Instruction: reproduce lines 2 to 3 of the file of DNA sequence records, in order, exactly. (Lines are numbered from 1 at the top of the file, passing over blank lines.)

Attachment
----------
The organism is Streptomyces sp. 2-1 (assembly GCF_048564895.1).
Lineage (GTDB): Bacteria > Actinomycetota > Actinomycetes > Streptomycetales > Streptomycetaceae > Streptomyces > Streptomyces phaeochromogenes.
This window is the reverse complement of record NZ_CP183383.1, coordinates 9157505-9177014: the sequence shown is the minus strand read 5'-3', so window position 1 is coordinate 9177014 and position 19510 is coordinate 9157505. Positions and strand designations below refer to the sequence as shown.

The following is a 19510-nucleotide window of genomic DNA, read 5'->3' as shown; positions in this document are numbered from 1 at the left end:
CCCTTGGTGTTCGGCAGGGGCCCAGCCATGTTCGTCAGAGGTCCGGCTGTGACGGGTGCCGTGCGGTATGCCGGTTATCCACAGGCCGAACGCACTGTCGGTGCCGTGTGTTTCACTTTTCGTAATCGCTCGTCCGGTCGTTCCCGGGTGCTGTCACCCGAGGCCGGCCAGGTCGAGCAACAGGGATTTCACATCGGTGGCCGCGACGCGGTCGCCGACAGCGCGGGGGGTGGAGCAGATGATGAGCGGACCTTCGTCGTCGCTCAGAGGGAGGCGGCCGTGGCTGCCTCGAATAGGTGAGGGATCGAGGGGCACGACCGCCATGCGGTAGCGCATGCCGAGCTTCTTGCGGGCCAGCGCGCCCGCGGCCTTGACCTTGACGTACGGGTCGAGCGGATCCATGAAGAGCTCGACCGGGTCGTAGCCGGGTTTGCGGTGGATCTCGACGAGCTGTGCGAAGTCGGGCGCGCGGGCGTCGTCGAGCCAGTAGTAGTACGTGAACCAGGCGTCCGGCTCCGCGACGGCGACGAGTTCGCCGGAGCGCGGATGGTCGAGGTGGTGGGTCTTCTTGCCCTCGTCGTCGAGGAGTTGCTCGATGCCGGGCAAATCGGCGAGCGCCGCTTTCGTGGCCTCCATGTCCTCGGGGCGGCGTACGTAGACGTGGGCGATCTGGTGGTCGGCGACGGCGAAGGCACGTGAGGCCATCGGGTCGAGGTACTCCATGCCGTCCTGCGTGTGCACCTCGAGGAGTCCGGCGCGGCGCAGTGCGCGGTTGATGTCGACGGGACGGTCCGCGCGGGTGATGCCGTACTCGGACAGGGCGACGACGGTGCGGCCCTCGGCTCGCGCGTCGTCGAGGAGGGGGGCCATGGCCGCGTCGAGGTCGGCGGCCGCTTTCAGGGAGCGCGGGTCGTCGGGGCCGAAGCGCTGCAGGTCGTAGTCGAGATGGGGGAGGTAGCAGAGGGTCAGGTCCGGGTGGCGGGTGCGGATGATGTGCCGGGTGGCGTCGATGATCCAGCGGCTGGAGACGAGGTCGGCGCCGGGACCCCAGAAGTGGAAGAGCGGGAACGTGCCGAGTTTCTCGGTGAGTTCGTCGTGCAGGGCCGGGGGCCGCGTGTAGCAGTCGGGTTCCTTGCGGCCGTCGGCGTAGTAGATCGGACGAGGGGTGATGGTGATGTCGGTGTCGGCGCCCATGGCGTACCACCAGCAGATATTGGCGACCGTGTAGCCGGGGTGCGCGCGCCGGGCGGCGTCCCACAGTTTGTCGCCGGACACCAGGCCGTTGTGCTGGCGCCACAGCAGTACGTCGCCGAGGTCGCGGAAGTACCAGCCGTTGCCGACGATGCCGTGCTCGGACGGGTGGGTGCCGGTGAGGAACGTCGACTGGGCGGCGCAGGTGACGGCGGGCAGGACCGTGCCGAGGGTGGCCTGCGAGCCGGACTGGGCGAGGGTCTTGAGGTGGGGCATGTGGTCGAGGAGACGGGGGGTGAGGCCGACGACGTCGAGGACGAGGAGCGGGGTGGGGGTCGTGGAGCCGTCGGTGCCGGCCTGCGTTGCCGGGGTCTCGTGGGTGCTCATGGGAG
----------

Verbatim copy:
Lineage (GTDB): Bacteria > Actinomycetota > Actinomycetes > Streptomycetales > Streptomycetaceae > Streptomyces > Streptomyces phaeochromogenes.
This window is the reverse complement of record NZ_CP183383.1, coordinates 9157505-9177014: the sequence shown is the minus strand read 5'-3', so window position 1 is coordinate 9177014 and position 19510 is coordinate 9157505. Positions and strand designations below refer to the sequence as shown.